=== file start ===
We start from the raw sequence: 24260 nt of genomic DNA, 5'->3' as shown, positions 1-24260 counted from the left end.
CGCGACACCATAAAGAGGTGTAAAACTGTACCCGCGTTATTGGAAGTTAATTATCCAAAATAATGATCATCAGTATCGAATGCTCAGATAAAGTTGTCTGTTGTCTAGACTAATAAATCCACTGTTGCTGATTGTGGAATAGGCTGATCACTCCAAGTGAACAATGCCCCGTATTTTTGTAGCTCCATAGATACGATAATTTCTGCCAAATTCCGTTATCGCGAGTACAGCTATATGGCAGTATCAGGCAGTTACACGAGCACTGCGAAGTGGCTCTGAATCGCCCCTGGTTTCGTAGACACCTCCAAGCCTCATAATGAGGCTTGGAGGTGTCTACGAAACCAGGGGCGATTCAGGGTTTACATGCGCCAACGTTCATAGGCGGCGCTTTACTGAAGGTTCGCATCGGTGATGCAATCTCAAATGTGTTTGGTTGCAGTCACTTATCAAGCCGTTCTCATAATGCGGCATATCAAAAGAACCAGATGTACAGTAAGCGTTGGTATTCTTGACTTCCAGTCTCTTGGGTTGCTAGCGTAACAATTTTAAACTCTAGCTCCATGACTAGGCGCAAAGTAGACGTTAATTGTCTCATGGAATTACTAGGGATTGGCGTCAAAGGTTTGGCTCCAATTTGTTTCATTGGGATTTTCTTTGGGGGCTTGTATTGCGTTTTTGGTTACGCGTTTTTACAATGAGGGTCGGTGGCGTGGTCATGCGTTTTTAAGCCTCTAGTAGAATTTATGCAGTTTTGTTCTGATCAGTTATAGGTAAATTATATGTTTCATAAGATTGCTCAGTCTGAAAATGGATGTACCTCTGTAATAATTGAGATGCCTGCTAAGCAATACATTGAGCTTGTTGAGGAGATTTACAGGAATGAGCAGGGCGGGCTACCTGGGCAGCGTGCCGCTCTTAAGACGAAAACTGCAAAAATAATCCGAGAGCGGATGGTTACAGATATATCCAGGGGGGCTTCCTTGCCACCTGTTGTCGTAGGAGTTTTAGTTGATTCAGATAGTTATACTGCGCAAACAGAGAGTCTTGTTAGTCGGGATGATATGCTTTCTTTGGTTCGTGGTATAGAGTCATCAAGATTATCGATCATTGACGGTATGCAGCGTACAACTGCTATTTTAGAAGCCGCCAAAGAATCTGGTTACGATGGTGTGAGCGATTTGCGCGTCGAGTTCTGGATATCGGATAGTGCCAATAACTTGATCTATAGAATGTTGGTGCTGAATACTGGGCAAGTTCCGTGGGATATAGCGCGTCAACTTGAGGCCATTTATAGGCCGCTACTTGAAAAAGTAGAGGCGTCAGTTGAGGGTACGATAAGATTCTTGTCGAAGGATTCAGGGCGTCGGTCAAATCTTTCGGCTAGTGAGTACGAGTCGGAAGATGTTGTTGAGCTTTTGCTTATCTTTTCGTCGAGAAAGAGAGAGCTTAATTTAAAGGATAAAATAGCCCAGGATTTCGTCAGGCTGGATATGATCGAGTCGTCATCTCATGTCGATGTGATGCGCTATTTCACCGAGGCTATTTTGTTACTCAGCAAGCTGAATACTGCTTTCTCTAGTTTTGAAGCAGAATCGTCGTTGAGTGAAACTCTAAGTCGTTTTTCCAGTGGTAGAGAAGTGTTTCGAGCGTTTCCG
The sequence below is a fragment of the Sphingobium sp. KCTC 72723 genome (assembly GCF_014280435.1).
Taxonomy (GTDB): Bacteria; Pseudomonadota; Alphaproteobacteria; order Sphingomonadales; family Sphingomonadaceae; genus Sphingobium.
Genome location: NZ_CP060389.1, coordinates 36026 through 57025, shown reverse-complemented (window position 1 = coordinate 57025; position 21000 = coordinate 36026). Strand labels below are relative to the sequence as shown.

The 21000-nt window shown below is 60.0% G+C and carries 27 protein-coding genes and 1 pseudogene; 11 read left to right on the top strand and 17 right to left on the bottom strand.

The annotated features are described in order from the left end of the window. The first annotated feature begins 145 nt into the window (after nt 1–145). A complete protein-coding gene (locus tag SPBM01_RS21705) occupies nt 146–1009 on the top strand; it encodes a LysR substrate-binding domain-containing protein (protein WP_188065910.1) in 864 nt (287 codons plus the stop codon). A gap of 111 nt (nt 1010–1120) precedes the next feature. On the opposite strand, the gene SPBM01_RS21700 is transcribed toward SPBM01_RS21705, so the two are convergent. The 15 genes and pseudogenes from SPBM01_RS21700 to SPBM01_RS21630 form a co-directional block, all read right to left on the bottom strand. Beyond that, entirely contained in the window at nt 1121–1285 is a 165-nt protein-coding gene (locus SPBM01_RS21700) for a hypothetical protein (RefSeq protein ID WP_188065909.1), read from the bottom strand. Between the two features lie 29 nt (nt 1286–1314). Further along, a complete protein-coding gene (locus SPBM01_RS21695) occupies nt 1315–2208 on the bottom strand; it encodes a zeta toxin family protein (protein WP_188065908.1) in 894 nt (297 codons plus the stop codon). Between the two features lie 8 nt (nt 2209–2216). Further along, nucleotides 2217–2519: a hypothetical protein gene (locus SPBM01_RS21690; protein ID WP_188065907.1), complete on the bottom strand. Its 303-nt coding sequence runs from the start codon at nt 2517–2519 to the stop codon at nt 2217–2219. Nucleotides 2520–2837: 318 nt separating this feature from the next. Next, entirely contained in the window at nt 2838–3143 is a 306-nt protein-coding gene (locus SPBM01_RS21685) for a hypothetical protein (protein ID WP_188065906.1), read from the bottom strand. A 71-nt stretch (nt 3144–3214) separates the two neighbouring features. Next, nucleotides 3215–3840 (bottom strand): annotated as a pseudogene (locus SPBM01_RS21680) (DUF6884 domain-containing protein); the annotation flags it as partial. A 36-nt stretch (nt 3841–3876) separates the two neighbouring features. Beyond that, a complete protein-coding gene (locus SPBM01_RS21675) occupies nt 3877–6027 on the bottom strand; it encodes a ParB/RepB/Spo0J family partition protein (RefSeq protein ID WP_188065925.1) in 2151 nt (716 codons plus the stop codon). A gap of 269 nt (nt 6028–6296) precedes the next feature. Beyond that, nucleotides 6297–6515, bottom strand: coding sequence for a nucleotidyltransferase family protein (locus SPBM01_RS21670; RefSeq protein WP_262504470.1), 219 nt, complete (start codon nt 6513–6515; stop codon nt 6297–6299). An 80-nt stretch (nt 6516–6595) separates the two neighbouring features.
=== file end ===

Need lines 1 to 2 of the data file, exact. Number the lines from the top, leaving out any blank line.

We start from the raw sequence: 24260 nt of genomic DNA, 5'->3' as shown, positions 1-24260 counted from the left end.
CGCGACACCATAAAGAGGTGTAAAACTGTACCCGCGTTATTGGAAGTTAATTATCCAAAATAATGATCATCAGTATCGAATGCTCAGATAAAGTTGTCTGTTGTCTAGACTAATAAATCCACTGTTGCTGATTGTGGAATAGGCTGATCACTCCAAGTGAACAATGCCCCGTATTTTTGTAGCTCCATAGATACGATAATTTCTGCCAAATTCCGTTATCGCGAGTACAGCTATATGGCAGTATCAGGCAGTTACACGAGCACTGCGAAGTGGCTCTGAATCGCCCCTGGTTTCGTAGACACCTCCAAGCCTCATAATGAGGCTTGGAGGTGTCTACGAAACCAGGGGCGATTCAGGGTTTACATGCGCCAACGTTCATAGGCGGCGCTTTACTGAAGGTTCGCATCGGTGATGCAATCTCAAATGTGTTTGGTTGCAGTCACTTATCAAGCCGTTCTCATAATGCGGCATATCAAAAGAACCAGATGTACAGTAAGCGTTGGTATTCTTGACTTCCAGTCTCTTGGGTTGCTAGCGTAACAATTTTAAACTCTAGCTCCATGACTAGGCGCAAAGTAGACGTTAATTGTCTCATGGAATTACTAGGGATTGGCGTCAAAGGTTTGGCTCCAATTTGTTTCATTGGGATTTTCTTTGGGGGCTTGTATTGCGTTTTTGGTTACGCGTTTTTACAATGAGGGTCGGTGGCGTGGTCATGCGTTTTTAAGCCTCTAGTAGAATTTATGCAGTTTTGTTCTGATCAGTTATAGGTAAATTATATGTTTCATAAGATTGCTCAGTCTGAAAATGGATGTACCTCTGTAATAATTGAGATGCCTGCTAAGCAATACATTGAGCTTGTTGAGGAGATTTACAGGAATGAGCAGGGCGGGCTACCTGGGCAGCGTGCCGCTCTTAAGACGAAAACTGCAAAAATAATCCGAGAGCGGATGGTTACAGATATATCCAGGGGGGCTTCCTTGCCACCTGTTGTCGTAGGAGTTTTAGTTGATTCAGATAGTTATACTGCGCAAACAGAGAGTCTTGTTAGTCGGGATGATATGCTTTCTTTGGTTCGTGGTATAGAGTCATCAAGATTATCGATCATTGACGGTATGCAGCGTACAACTGCTATTTTAGAAGCCGCCAAAGAATCTGGTTACGATGGTGTGAGCGATTTGCGCGTCGAGTTCTGGATATCGGATAGTGCCAATAACTTGATCTATAGAATGTTGGTGCTGAATACTGGGCAAGTTCCGTGGGATATAGCGCGTCAACTTGAGGCCATTTATAGGCCGCTACTTGAAAAAGTAGAGGCGTCAGTTGAGGGTACGATAAGATTCTTGTCGAAGGATTCAGGGCGTCGGTCAAATCTTTCGGCTAGTGAGTACGAGTCGGAAGATGTTGTTGAGCTTTTGCTTATCTTTTCGTCGAGAAAGAGAGAGCTTAATTTAAAGGATAAAATAGCCCAGGATTTCGTCAGGCTGGATATGATCGAGTCGTCATCTCATGTCGATGTGATGCGCTATTTCACCGAGGCTATTTTGTTACTCAGCAAGCTGAATACTGCTTTCTCTAGTTTTGAAGCAGAATCGTCGTTGAGTGAAACTCTAAGTCGTTTTTCCAGTGGTAGAGAAGTGTTTCGAGCGTTTCCG